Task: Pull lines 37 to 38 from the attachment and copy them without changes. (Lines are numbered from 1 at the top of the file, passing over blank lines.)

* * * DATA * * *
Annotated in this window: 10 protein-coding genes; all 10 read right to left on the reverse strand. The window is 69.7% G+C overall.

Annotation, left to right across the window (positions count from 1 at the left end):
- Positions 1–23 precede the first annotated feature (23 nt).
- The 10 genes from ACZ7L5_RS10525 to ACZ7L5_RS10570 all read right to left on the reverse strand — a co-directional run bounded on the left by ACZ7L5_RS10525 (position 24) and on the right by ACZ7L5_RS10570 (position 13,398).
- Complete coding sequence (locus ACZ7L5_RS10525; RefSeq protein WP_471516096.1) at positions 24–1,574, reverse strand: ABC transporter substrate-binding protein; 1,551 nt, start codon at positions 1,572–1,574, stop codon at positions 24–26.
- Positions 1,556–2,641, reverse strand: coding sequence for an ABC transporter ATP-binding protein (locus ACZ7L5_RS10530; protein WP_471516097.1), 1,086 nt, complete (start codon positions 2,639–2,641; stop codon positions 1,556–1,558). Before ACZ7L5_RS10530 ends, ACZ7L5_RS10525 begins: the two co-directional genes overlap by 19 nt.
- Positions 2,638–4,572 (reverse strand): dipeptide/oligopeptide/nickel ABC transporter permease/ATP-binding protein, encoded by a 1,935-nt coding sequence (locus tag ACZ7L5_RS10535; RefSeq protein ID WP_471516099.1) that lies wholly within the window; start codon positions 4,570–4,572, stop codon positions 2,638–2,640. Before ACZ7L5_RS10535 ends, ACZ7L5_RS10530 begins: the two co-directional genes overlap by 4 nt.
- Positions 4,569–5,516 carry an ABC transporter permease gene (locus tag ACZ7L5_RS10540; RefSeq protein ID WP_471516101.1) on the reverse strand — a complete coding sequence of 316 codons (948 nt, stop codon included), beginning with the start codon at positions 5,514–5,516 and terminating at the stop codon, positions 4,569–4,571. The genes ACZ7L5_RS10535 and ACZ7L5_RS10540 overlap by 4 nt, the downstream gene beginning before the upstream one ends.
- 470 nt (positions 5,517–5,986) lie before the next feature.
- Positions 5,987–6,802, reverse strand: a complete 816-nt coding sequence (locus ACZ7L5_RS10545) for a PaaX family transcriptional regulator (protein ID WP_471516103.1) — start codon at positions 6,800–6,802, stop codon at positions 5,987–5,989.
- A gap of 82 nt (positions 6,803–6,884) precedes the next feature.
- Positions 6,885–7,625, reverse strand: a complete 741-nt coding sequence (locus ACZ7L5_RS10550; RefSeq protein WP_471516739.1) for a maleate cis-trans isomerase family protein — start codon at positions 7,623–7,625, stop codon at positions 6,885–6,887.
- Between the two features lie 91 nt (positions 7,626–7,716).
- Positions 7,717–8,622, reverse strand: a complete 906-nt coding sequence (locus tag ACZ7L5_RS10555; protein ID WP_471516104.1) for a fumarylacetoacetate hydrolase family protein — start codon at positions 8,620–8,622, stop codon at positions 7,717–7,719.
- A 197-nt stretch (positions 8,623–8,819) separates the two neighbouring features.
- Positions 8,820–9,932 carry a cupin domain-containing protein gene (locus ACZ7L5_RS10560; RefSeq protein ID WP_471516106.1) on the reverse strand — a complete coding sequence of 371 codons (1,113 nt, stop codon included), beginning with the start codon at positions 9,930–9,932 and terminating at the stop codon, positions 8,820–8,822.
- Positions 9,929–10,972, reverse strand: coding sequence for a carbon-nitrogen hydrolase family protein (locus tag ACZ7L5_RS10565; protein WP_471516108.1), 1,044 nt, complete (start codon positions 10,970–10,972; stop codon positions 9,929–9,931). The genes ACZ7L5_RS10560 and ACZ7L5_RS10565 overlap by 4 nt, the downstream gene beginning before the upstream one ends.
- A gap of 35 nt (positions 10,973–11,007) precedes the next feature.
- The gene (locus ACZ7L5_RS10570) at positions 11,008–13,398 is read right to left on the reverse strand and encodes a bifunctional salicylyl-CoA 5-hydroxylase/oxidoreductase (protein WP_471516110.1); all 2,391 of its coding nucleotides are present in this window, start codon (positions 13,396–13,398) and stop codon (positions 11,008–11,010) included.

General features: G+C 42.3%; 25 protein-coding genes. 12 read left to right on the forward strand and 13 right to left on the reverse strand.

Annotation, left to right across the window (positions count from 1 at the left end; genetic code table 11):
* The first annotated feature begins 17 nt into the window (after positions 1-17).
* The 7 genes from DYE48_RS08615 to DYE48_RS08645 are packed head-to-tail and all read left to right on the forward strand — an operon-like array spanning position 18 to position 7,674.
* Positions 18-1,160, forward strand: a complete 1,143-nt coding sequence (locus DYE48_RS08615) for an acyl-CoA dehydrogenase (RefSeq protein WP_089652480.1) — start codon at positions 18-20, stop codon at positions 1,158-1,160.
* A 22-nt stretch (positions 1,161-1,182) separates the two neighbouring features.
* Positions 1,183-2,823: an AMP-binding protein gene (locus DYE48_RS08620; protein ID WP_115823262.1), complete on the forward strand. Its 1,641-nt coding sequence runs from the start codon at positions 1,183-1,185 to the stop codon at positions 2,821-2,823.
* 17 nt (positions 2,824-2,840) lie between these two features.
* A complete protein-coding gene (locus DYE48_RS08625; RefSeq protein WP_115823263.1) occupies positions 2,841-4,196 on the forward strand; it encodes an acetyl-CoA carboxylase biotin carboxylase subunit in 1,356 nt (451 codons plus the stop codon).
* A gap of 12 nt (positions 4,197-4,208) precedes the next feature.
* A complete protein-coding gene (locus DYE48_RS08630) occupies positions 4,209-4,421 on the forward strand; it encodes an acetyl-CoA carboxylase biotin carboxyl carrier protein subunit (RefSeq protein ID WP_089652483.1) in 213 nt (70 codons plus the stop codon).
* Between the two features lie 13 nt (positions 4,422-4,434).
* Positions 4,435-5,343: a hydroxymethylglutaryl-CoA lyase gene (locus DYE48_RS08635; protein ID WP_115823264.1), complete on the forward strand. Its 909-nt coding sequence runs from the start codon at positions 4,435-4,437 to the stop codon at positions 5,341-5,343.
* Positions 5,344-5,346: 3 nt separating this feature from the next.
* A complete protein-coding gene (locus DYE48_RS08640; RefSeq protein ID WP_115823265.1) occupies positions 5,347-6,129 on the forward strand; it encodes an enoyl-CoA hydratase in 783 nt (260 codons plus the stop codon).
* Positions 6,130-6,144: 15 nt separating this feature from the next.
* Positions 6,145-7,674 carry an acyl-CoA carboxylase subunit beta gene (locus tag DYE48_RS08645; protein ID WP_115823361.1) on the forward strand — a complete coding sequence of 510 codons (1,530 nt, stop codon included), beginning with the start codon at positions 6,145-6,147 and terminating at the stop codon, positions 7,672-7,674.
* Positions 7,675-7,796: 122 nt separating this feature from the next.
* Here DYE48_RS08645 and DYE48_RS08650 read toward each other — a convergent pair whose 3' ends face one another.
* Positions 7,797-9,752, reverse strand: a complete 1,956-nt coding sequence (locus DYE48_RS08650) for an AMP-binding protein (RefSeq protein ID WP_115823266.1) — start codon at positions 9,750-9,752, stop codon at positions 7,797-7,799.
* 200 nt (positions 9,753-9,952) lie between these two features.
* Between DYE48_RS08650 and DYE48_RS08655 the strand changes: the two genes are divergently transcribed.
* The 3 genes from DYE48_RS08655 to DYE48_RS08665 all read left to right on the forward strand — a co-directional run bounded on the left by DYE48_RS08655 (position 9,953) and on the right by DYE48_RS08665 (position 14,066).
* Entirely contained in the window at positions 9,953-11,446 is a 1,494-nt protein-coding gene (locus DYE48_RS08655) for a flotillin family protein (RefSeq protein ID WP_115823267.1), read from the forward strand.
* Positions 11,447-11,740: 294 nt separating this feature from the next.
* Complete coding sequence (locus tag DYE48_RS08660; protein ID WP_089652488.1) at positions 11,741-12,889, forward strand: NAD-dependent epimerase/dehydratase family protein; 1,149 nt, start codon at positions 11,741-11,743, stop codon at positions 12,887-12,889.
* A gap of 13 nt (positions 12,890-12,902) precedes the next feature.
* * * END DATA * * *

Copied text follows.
* Positions 7,675-7,796: 122 nt separating this feature from the next.
* Here DYE48_RS08645 and DYE48_RS08650 read toward each other — a convergent pair whose 3' ends face one another.